Click here to Find a Contractor in your area.
In fairness to all, we don't discuss pricing on the Wall. Thanks for your cooperation.
Need to contact us? Visit

Electric Baseboard Vs Hydronic Electric Baseboards

Erich_870Erich_870 Member Posts: 4
I just purchased a new (to me) home and I need to replace the existing (4) 72" electric baseboards upstairs for 2 reasons:

1. The previous owner smoked heavily and due to the smell and safety concerns with nicotine and my small children, they need to go.

2. The current regular electric heaters are wired for 120 volt and I have adequate wiring and room in the breaker box to upgrade them to 240 volt.

I also want to control the new heaters with a wireless thermostat such as Honeywell's Econnect system.

Here's the question: Should I upgrade to hyrdonic electric baseboards or stay with the less expensive normal electric baseboards?

Just to be clear, switching to a different heating system isn't feasible due to the layout of the house and the cost to open up the walls/ceiling, etc to plumb a completely different system.

My research shows that the hydronic baseboards are safer for kids, don't smell bad when they turn on for the first time after warm weather and may be slightly more efficient because they produce radiant heat verse convection heat.

The downside is that they cost 4 times as much and in my case, they aren't directly compatible with the Honeywell control system. To make it work, I'd have to either add a junction box in the wall or buy an accessory control section to match the baseboard to house the Equipment Interface Module (EMI).

Right now the cost looks like $300 for the hydronic baseboard and $50 for the accessory control section in comparison to $50 for a standard baseboard that can hold the EMI.

What are your thoughts?




  • icesailoricesailor Member Posts: 7,265
    Electric heat baseboard:

    Are you sure that the 72" electric heat baseboards are 120 volts? That's unusual. 72" baseboards are usually 240 volts. They should be wired with #12 wire. Where are the thermostats now? On the units or on the wall?

    You really sound like you need a qualified electrician to figure out your problems. If you have single pole breakers in the panel for each of the 4 heaters, you have 120 volt heaters. But if they are run as "Home Runs", it is possible you can use the white wire as the other leg of the 240 volts. But you can't have shared neutrals. What is the rating on the rating plate on the heaters? How many Watts/Amps?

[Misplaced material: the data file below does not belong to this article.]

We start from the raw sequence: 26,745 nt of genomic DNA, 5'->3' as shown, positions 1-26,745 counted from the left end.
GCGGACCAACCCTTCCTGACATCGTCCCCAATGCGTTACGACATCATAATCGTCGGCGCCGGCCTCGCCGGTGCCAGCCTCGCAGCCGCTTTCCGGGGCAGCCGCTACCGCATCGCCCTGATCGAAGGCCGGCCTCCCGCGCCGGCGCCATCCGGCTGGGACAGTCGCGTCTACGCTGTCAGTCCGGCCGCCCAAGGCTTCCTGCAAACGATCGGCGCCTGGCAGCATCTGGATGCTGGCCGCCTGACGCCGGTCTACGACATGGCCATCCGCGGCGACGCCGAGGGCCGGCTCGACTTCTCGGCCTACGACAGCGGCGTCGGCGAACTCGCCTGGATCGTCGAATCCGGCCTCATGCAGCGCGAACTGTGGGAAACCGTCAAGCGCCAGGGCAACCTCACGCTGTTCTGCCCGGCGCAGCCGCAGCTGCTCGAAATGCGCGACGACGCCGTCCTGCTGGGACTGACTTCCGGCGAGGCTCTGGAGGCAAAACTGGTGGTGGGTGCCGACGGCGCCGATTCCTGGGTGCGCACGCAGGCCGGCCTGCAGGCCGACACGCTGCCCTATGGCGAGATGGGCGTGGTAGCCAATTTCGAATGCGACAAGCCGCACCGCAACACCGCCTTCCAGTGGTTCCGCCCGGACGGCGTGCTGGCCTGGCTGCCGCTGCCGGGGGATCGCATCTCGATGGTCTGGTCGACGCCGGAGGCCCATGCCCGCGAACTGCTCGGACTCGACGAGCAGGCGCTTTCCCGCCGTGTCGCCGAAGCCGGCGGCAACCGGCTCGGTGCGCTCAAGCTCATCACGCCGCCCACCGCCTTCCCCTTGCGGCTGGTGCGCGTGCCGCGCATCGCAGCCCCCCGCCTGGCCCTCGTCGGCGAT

If the whole house is electric heat, you can add a boiler and just replace the electric baseboard heaters on the first floor. Just replace the electric with equal length hot water baseboards. DON"T rip out any wooden baseboard. The equivalent FHW baseboard will be greater than the output of the electric baseboard. Leave the 2nd floor electric heat baseboards in place and connected. The first floor will heat the second floor. You can use the electric on the second floor if it gets too cold.

    It worked for all the electric heat conversions I did. And you won't have to rip out any walls to run pipes.
  • Erich_870Erich_870 Member Posts: 4
    edited July 2014
    What do you think?

    Sorry for the delay in responding, I was having log in issues.

    I'm 100% positive all the baseboards are 120 volt. I had an electrician look at them. The thermostats are all on the units right now.

    I'm looking for insight into the benefits of hydronic electric baseboards over regular, but less expensinive, baseboards


  • Mark EathertonMark Eatherton Member Posts: 5,582
    A watt is a watt, just like...

    A BTU is a BTU. There are only 3.413 btu's per watt, oil or not. The addition of oil to the convective process doesn't enhance the delivery of thermal energy. It only spreads it out over a wider time frame.

    If you really want to deliver excellent RADIANT comfort, look into Cove Heaters They mount at the junction of the wall and ceiling and they WILL influence the Mean Radiant Temperature, and that drives the bus of human comfort.

    It's not so much a case of "You got what you paid for", as it is a matter of "You DIDN'T get what you DIDN'T pay for, and you're NOT going to get what you thought you were in the way of comfort". Borrowed from Heatboy.
  • icesailoricesailor Member Posts: 7,265
    edited July 2014
    Electric Baseboards:

    They may be 120 volts. But are they wired with #12 gauge wire? If so, and the neutrals aren't twined together, and you have "Home Runs" to the panel, and enough room in the panel, you can switch them to 220 volts. 120 volts on each leg. Most electric baseboard heaters are 240 volts and rated as such. 

    I doubt that what ME is talking about comes in 120 volt. Though anything is possible,

    What I was suggesting with replacing just the first floor electric baseboard with Forced Hot Water baseboard is something I did with electric heat conversions to keep the cost down. You need a boiler and you get your hot water off the boiler with an indirect or whatever. My point in the exercise is that replacing electric heat baseboards with forced hot water baseboards will give you a higher BTU output than the electric baseboard per foot. Especially if they are 120 volt single hot wire with a neutral.

    Is this a really old house with an old service?
  • jumperjumper Member Posts: 977
    worth the price

    Liquid filled is much more satisfactory than plain heating elements.The latter cools off too quickly after thermostat switches it off. I also second Mark's suggestion to consider ceiling radiant. Most people are more comfortable at lower air temperature.
  • Erich_870Erich_870 Member Posts: 4
    Electric Baseboard Vs Hydronic Electric Baseboards